As Bill drove the hired Lancia insecurely through the crowded streets … he was stunned by the variety of human personality. All were constructed of molecules, genetically encoded … A street of Saturday morning shoppers, thought Bill, produces more genetic possibilities
than all the stars in the milky way, than the ultimate prime number, yet their obsessions remain trivial – the building society, the bills, the toilet paper and crinklededged oven-ready chips – as though they cannot bear to face the dazzle of infinity.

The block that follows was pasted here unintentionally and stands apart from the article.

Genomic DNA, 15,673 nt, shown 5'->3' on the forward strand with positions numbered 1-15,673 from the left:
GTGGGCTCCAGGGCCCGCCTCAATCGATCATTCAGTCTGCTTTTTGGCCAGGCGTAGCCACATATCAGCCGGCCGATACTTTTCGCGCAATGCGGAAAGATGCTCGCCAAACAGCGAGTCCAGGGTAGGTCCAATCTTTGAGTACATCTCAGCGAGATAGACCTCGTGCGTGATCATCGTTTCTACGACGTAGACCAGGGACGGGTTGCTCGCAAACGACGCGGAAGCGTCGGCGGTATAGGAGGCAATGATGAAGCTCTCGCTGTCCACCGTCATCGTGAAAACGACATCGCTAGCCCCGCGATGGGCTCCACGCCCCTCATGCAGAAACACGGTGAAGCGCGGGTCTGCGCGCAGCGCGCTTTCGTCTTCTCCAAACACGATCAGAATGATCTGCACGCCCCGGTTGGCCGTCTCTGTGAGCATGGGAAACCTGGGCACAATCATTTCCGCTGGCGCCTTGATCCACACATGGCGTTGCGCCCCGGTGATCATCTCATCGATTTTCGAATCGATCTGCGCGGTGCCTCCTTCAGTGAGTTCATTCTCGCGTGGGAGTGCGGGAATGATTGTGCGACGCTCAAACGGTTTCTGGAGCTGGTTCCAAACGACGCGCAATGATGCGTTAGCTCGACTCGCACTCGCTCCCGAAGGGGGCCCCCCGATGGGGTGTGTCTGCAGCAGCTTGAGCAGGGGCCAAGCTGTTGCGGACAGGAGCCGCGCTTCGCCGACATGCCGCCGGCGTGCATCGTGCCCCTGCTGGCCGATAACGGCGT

Only dilettantes try to be universal; a real artist knows that he’s connected with a certain people.
Isaac Bashevis Singer2
By keeping his eyes down, as it were, and concentrating on the minutiae of trivial human interaction, Peter Wilson is able to touch on some fundamental aspects of being alive. His psycho-dramas can be enjoyed simply as ironic autobiographies, but they also function as allegories or moral tales whose deeper, symbolic significance can only be unravelled little by little.
To read the complete essay by Sarah Kent download the PDF here